In short, prototyping involves creating a derivative model of the actual system using the same development phases, testing the order using the test cases designed for real system and allowing users to use the system to comprehend the basic working of the actual policy and understand the strengths and limitations of the system. Based on this prototype, the approval of the real system depends.

2.Test case generation: The Coles supermarket system development requirements are documented in a specific format. These requirement documents are studied and analysed by the testing team and depending on them the test cases are generated. Generation of these test cases helps to understand if the requirements are correct or are there anything that does not help in test case generation. If there is an issue while creating a test case according to the conditions specified, it means there is an issue with the requirements. Test team then informs the system development team about the subject by creating a report and then pinpointing the areas due to which the question was generated. This helps the development team understand the problems and review the requirements once again. After the necessary changes are made in the requirements, the document is still sent to the test team. Only once both the Coles supermarket system development and testing teams are sure about the conditions that the design and development of the system begin. [5]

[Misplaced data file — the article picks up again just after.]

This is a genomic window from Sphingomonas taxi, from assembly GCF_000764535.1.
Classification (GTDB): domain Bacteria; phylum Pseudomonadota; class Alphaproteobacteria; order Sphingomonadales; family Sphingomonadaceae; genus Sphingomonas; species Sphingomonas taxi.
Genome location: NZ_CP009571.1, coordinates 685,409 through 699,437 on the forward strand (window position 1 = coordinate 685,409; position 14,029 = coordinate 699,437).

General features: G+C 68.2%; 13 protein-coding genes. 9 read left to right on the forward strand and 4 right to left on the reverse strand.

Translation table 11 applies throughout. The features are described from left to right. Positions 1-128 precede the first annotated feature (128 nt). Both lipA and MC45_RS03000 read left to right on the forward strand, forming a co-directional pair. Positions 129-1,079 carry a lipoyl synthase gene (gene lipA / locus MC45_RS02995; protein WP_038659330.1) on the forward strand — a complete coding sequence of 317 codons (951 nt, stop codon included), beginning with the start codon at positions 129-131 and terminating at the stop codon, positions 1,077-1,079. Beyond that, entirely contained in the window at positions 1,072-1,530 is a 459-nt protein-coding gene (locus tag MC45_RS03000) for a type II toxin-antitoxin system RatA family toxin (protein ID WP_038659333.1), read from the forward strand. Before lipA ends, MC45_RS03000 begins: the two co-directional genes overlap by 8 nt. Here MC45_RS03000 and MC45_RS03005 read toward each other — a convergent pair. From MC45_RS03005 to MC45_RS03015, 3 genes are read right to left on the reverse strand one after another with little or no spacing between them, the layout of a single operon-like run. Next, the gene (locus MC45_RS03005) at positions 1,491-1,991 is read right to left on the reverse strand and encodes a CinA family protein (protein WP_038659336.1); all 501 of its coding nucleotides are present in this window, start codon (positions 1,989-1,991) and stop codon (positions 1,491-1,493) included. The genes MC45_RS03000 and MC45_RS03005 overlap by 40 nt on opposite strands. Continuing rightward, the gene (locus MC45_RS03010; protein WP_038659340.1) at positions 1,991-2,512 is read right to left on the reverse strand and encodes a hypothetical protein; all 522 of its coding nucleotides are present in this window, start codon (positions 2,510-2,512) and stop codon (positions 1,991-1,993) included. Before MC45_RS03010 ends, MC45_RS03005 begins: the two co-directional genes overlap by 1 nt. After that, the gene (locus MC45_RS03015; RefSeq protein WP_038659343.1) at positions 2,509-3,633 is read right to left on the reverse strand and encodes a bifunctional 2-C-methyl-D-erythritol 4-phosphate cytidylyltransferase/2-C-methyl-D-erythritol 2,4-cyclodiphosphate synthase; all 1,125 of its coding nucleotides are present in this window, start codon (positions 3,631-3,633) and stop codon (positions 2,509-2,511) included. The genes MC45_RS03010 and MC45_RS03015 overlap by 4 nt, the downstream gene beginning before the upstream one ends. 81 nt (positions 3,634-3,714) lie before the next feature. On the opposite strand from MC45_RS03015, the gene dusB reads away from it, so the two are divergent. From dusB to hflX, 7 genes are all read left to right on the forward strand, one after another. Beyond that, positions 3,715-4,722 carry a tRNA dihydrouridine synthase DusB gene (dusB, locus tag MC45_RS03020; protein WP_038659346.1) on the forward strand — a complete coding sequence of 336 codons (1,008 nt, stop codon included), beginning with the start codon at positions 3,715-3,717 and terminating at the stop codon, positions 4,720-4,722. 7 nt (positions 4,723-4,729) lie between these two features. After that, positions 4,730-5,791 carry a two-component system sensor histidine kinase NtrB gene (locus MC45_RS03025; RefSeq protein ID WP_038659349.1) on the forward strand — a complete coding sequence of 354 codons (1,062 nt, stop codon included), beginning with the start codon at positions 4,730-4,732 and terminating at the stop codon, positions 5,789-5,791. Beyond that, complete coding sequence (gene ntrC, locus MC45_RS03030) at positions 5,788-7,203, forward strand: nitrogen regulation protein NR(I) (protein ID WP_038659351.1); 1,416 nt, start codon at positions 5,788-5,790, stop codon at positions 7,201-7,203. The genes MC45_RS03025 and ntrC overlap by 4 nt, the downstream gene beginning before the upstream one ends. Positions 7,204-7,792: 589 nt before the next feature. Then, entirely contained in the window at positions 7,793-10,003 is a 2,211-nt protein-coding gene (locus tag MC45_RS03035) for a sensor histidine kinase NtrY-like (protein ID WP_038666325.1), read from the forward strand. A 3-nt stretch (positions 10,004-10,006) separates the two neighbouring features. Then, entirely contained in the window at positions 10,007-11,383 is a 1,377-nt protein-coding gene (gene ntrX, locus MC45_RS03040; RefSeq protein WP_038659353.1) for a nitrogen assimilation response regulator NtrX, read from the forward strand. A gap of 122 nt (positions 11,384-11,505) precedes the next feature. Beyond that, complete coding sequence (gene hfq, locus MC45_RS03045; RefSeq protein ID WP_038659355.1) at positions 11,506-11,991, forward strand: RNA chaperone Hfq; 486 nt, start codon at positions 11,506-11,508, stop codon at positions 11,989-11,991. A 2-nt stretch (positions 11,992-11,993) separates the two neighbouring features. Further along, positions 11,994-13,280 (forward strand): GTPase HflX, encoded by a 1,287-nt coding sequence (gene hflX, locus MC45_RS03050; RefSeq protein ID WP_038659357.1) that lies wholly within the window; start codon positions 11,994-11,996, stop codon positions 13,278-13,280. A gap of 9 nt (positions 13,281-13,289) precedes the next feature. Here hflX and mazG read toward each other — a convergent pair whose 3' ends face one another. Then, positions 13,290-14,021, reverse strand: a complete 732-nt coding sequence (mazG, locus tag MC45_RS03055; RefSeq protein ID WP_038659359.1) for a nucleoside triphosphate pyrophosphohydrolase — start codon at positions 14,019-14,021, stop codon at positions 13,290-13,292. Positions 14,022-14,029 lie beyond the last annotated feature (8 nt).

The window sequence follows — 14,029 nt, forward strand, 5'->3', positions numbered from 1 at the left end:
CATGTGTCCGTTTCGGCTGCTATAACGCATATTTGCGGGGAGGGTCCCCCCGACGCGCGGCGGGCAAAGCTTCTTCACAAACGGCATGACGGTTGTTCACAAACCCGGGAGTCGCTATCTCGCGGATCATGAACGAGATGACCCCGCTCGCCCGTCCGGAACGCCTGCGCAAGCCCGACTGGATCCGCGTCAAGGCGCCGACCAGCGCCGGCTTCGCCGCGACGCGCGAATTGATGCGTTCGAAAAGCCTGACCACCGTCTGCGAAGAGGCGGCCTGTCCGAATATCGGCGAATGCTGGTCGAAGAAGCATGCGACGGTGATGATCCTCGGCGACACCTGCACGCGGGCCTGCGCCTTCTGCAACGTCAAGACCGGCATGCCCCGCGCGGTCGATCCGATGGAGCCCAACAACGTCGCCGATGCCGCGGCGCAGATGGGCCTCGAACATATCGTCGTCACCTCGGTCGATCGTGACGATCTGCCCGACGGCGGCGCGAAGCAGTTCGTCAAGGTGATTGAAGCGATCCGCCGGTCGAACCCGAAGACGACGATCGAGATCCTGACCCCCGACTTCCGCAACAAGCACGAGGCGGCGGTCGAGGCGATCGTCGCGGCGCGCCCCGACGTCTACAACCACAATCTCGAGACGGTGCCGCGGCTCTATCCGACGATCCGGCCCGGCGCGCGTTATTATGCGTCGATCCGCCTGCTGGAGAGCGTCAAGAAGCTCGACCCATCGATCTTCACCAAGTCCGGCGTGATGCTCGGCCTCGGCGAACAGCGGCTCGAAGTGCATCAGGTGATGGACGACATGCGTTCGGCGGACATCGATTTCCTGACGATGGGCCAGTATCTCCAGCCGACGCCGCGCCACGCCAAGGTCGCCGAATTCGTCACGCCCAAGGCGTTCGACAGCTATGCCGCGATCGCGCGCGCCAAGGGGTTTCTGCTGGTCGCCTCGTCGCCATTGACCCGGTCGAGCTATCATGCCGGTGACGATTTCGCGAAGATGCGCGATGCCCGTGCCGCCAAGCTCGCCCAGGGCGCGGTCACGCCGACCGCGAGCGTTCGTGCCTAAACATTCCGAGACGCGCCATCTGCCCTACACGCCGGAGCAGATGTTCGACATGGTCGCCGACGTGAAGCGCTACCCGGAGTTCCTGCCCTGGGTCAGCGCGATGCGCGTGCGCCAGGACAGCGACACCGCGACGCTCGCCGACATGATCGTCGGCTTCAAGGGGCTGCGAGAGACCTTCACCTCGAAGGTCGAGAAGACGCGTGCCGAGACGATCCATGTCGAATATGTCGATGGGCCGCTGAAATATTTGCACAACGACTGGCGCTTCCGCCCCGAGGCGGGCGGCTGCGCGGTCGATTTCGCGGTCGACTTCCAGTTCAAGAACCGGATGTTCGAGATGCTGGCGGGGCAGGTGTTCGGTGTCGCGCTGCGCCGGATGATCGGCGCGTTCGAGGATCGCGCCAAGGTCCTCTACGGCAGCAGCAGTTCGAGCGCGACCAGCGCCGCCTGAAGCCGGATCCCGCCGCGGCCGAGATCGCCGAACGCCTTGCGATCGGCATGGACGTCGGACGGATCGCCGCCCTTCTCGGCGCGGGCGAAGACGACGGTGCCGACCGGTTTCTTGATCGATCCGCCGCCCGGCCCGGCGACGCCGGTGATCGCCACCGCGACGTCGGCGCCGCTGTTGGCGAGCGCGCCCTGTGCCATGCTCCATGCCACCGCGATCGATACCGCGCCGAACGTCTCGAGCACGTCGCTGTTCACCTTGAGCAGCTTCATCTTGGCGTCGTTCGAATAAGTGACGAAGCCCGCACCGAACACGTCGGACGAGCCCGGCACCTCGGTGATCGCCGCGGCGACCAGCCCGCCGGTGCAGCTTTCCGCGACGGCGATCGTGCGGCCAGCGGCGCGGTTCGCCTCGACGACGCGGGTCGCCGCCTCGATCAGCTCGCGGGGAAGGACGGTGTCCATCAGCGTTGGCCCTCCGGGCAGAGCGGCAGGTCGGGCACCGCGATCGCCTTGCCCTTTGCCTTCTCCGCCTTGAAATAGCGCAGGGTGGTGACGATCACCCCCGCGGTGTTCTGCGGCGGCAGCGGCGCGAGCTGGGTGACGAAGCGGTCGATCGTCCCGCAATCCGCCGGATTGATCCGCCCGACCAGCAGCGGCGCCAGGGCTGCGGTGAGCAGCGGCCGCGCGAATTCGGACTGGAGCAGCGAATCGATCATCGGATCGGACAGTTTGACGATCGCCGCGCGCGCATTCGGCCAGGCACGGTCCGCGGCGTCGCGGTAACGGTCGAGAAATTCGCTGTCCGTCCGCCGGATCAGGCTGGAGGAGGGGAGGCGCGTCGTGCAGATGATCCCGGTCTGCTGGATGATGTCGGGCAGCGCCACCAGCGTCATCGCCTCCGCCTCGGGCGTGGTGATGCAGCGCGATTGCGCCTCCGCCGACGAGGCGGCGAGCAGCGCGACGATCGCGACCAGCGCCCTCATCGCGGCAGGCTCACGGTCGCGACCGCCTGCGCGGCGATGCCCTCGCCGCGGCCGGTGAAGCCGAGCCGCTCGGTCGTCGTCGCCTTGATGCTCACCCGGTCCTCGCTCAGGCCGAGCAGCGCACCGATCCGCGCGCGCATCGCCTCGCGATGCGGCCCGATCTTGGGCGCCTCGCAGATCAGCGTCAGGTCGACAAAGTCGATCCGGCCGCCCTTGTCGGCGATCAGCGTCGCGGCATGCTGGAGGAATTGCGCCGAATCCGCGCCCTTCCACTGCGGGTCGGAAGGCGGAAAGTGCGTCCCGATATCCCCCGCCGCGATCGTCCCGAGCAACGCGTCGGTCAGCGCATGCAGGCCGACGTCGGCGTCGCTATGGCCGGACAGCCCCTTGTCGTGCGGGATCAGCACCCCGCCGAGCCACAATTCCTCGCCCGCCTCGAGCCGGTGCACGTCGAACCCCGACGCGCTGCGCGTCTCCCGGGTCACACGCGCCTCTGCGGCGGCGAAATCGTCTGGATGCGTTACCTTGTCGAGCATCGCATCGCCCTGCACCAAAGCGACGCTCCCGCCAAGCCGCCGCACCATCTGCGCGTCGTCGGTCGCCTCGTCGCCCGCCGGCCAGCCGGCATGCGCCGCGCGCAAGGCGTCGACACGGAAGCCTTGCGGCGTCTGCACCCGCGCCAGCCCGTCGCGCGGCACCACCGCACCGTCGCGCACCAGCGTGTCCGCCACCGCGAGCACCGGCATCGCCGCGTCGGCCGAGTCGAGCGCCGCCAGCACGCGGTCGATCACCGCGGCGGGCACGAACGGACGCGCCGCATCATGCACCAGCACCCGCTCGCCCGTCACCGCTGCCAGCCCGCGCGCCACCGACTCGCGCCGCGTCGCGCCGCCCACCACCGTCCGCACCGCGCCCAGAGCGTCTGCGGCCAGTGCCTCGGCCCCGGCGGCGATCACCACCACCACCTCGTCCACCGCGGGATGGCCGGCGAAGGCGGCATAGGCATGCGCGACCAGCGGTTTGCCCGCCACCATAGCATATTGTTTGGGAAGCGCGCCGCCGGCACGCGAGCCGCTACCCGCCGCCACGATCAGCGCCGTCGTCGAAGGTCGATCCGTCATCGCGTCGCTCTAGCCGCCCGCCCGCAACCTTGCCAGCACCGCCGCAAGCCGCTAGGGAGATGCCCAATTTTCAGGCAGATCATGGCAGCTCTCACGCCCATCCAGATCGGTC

Customer loyalty is an essential motivator for any business organization. To encourage business loyalty at the Coles Supermarket in Australia, their team has come up with a system that offers rewards to the most spending customers of the market in the year. This system will help the customers create a CIN or the customer identification number and use a flybuys card to help the customer collect rewards point after every purchase. This research on Coles supermarket system development was done to understand the functional and non-functional requirements for the system. The study also discussed some methods for requirements verification and validation like prototyping and test case generation. Various diagrams were used to understand the process of the proposed system.